Guatemalan Coffee Farms
Guatemala holds the title of 9th largest exporter of coffee in the world. Combined, Guatemalan coffee farms make up 2.7% of the world coffee market. Diverse regions throughout this small country contain varied soil, rainfall, humidity, altitude, and temperature. The result, seven distinct types of Arabica coffee.
Coffee Production in Guatemala
Traditionally, the Guatemalan people worked in the indigo dye industry which was a major component of the economy. During the 1700s, missionaries brought coffee trees for decorative uses. When synthetic dyes were invented sometime in the mid-1800s the Guatemalan economy crashed due to their reliance on natural indigo dyes. As a result, Guatemalans began to utilize the coffee tree as more than just an ornament.
Local government encouraged farmers to grow coffee to stimulate the economy by offering the first four farmers to successfully grow 20,000 pounds of coffee. By the end of the 1800s, coffee production was dominating the economy, making up about 90% of the country’s exports.
Guatemalan Coffee Farms and Anacafé
Guatemala is a relatively small country with a population of 16.9 million as of 2016. Within the country, about 125,000 coffee producers rely on the market. And even though the country is about the size of Ohio, it is still difficult to connect with farmers. In 1960, a group of farmers created their own union to focus on these issues, Asociación Nacional del Café (Anacafé).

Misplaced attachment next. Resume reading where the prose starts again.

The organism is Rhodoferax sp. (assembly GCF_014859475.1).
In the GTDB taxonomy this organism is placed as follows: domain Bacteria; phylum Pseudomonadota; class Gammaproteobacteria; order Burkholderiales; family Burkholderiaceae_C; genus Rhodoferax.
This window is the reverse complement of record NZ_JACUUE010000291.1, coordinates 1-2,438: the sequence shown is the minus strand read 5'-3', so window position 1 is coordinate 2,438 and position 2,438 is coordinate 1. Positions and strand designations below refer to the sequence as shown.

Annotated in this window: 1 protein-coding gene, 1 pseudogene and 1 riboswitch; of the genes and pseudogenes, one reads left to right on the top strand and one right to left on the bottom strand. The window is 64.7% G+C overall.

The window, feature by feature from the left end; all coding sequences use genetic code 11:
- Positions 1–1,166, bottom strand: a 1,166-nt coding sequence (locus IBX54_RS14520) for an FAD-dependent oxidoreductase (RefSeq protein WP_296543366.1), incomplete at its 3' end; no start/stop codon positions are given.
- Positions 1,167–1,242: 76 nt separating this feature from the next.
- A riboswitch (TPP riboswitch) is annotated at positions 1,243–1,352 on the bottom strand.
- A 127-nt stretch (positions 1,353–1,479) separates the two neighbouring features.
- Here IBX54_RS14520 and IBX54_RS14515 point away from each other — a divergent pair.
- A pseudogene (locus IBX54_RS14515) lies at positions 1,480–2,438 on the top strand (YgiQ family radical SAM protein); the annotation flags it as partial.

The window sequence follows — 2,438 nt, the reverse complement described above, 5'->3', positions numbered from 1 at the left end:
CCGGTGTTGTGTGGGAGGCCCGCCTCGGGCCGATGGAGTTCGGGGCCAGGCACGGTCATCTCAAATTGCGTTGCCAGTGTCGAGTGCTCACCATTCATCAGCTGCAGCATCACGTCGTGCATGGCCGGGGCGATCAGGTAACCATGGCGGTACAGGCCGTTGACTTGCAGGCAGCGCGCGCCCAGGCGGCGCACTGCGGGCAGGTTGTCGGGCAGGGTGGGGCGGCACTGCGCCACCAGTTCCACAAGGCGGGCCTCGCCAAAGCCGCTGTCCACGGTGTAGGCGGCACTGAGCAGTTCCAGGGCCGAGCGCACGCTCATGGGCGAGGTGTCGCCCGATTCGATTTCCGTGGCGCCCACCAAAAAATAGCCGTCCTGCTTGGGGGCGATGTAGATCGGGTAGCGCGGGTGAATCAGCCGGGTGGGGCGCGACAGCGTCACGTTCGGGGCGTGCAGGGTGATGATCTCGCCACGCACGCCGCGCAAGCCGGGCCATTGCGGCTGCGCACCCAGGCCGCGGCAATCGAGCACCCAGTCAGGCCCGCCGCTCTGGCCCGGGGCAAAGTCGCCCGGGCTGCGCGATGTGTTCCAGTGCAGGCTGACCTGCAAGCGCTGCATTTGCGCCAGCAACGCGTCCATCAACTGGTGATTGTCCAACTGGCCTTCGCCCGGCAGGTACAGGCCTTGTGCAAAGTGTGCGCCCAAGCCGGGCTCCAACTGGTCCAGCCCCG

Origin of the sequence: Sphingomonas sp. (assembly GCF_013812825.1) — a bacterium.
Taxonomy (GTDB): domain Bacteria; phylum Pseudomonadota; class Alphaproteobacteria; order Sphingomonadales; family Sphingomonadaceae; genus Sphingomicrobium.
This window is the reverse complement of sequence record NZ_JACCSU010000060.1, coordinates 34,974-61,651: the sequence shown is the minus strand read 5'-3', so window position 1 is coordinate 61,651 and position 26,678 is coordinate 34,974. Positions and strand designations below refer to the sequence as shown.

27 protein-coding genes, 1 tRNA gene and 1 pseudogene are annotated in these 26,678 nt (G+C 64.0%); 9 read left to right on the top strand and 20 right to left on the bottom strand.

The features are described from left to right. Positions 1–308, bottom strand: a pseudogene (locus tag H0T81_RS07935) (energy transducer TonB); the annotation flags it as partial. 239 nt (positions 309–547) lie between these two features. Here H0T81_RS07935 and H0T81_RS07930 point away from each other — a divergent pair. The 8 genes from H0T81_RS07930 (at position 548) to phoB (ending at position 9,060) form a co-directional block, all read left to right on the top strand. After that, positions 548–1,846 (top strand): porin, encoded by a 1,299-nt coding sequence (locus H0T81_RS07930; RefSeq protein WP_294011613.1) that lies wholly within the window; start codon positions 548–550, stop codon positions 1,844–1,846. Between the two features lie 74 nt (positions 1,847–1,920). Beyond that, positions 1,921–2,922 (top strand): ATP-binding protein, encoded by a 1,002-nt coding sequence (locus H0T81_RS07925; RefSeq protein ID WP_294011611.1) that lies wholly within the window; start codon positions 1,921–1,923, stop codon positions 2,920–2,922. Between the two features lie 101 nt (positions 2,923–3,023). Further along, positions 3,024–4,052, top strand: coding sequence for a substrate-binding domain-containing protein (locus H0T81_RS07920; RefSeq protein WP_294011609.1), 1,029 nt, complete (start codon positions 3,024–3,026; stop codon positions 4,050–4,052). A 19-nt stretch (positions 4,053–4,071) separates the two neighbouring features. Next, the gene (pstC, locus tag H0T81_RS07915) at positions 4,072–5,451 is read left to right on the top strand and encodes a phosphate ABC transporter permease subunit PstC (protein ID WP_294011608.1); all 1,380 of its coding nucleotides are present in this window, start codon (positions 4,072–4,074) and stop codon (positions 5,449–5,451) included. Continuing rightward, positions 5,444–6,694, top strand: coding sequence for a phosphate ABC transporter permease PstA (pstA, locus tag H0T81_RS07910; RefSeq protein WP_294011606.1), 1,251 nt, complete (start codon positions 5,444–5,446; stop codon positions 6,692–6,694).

” Anacafé as a trade association representing the national coffee growers, watches over the interests of the sector; is responsible for providing effective services to achieve a sustainable, competitive and quality coffee.” -Anacafé
The organization strives to strengthen the Guatemalan economy through the production of coffee. There are eight different growing regions within the country. Part of what Anacafé does, is help connect them and create quality standards.
Coffee Farms in Diverse Regions
Guatemala’s most well-known coffee growing region is Antigua. The region sits between three volcanoes: Fuego, Acatenango, and Agua. Occasionally, mineral-rich volcanic ash is naturally added to the soil. The composition of the soil helps retain moisture to help with the little rainfall in the area. In this region coffee grows at 1500-1800 meters above sea level (m.a.s.l.) and is harvested between December and April. Flavors of chocolate, caramel and citrus characterize Antiguan coffee.
Like Antigua, Acatenango resides in a valley next to the Fuego volcano. With volcanic soil full of minerals, coffee production thrives in this region. Acatenango is one of the newest growing regions within Guatemala. However, rich soil and shade create complex flavor profiles. Coffee from Acatenango gives fruity flavors of spices with notes of honey, melon and orange. Also, coffee grows at 1650m.a.s.l. and harvests between December and March.
Growing at a lower altitude of 1350m.a.s.l., coffee from Atitlán is harvested from December to March. Within Guatemala there are five growing regions that are considered volcanic. Out of the five, Atitlán’s soil is the richest. Therefore, Atitlán coffee receives the highest grade for quality within the country. Coffee from this region stays true to a Guatemalan coffee. Each cup gives deep body, balanced acidity and notes of cinnamon and chocolate.